I believe that the current financial crisis has brutally shown that the banks and the money market, the heart and lifeblood of the economy, are even more vulnerable and, likewise, require the very highest level of regulation, which had to be created quite literally overnight. Therefore, I do not regard it as simply a temporary emergency improvisation, but as a permanent component of the new economic structure.

Since the early 1990s, capital and activists in the field, notably neoliberal theoreticians and politicians, have tried to prune down the European welfare state by marketifying, charging and privatizing public services. Thus far, this struggle has taken place in the form of theoretical and political sparring, in which the welfare state and its advocates have been retreating. People have glossed over the fact that the largely market-based health system in the US is twice as expensive as the predominantly solidarity-based European system. Even in the 1990s, people chose not to listen to the International Labour Organization’s warnings that, with private capital pension funds, no one could forecast, let alone guarantee, the real purchasing power of a pension forty years in advance. Only now have they received a shocking, highly expensive lesson. An even worse awakening awaits when they find out about the gap that can be created by market-based education; this is stealthy, which makes it all the worse. Here the challenge is not ‘just’ the social consequences, but literally survival in global competition. The question is when and how current protective measures will cover this step.

On an even higher plane of abstraction, let us attempt an even more general overview. Over several weeks of crisis, the greatest changes since the neoliberal wave of the 1990s have started emerging. We are witnessing the collapse of much more than the financial markets, and subsequently, the foundering of the run-in to a welfare state. Neoliberal ‘pure’, unregulated capitalism has crumpled. Defeat has been inflicted not by leftwing opponents in the political struggle, but by a market pampered by neoliberals that has gone wild. With a little poetic licence, something in the vein of World War Three is under way, but in a form completely different from how it had been imagined by those who try to switch development away from the economic competition they are losing to a cold or even hot war. It is a ‘war’ waged on an economic ‘battlefield’, and it is still a “Blitzkrieg”.

Perhaps the nucleus of an anti-crisis coalition is forming that reaches beyond the borders of superpowers and political movements. This currently seems most likely on the basis of the G8 expanded to incorporate newly emerging superpowers. A coalition that will be driven from short-term measures to other steps against contemporary capitalism, as we hear even from the lips of President Sarkozy, where just a few weeks ago we would not have thought of looking. Are these merely words to placate the panic-stricken public?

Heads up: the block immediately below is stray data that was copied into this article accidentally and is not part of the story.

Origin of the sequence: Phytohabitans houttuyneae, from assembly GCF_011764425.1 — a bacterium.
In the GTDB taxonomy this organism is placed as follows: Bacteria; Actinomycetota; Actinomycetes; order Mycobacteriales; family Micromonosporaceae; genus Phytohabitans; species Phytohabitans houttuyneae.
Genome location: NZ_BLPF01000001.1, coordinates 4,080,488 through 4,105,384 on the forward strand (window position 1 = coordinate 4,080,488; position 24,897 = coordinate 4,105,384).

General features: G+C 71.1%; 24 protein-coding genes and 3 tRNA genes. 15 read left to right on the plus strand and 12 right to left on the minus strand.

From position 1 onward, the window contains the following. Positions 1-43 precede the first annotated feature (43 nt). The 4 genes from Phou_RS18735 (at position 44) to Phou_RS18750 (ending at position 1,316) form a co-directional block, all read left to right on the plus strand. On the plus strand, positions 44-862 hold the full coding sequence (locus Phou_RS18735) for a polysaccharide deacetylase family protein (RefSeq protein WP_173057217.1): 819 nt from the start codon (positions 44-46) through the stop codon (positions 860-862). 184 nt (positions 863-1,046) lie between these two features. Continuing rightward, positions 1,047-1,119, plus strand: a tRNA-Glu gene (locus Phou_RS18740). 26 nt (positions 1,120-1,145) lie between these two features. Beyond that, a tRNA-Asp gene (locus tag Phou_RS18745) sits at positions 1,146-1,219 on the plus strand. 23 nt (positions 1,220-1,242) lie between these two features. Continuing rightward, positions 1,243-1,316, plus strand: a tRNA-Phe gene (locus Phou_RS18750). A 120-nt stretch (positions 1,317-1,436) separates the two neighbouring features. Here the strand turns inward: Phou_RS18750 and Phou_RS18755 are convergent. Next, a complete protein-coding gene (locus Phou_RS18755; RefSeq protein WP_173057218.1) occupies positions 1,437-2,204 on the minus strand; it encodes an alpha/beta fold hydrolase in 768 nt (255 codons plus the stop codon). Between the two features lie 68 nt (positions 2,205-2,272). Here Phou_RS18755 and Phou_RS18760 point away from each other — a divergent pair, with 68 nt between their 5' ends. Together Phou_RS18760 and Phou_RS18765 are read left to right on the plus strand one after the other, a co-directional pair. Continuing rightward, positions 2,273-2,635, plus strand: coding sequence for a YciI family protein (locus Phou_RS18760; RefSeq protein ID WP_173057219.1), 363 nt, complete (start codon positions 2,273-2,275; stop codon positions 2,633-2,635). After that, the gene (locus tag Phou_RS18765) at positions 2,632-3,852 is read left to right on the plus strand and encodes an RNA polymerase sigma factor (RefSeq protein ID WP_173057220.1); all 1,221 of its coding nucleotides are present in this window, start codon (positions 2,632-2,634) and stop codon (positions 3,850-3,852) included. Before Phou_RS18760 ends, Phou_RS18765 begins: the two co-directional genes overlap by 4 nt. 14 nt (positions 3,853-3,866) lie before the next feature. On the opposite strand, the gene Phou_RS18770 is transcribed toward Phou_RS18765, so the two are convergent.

Or are the proposals for a new structure of global economic architecture, starting with a new Bretton Woods system, serious? In my view, this would mean reconstructing the International Monetary Fund as a multi-polar entity and perhaps creating a UN Economic Security Council on a similar basis. This basis would appear to be more effective for the coordination of exchange rates too – in accordance with UNIDO suggestions – instead of the current policy where they are left to the whims of the markets, disrupted by the decline of the largest economic superpower. To start along a new road towards the liberalization of international trade and ensure it is balanced, instead of pressure on the predominantly unilateral, premature liberalization of weaker countries, culminating in their discrimination and thus weakening their protection through a policy of extremely cheap labour. Can we – even without Roosevelt – strike a modern global New Deal in a multi-polar world?

Whereas since the 1960s, pseudo-socialist systems of a ‘pure’ state, based on the nearly exclusive role of the state without (or almost without) market forces, have failed, today, as in the crisis of the 1930s, we are seeing the collapse of capitalism, based on the nearly exclusive role of the market without (or almost without) the regulatory role of the state. Will we avoid the two extremes – will the invisible hand of the market finally shake the visible regulatory hand of the state, apparent primarily in the creation of rules for fair market procedures, in macroeconomic and microeconomic intervention policy, in the co-existence of various forms of capital ownership, in a predominantly solidarity-based form of public services, starting with education, health and pension insurance, and in the social redistribution of income to an extent that will tackle the poverty trap and yet not weaken – but reinforce – the performance stimulus?

Will the need to resolve the catastrophe prevail over power-hungry and group interests? How long will it take for passions to subside? Or will battles be fought on this between Wall Street (capital, invoked by Bush) and Main Street (the people on the street, backed by Obama)?

Czech version published in the electronic journal Britské listy, 25 November 2008

Miloš Pick: Od krize hypoték ke krizi kapitalismu - zápasy mezi Wall Streetem a Main Streetem ZDE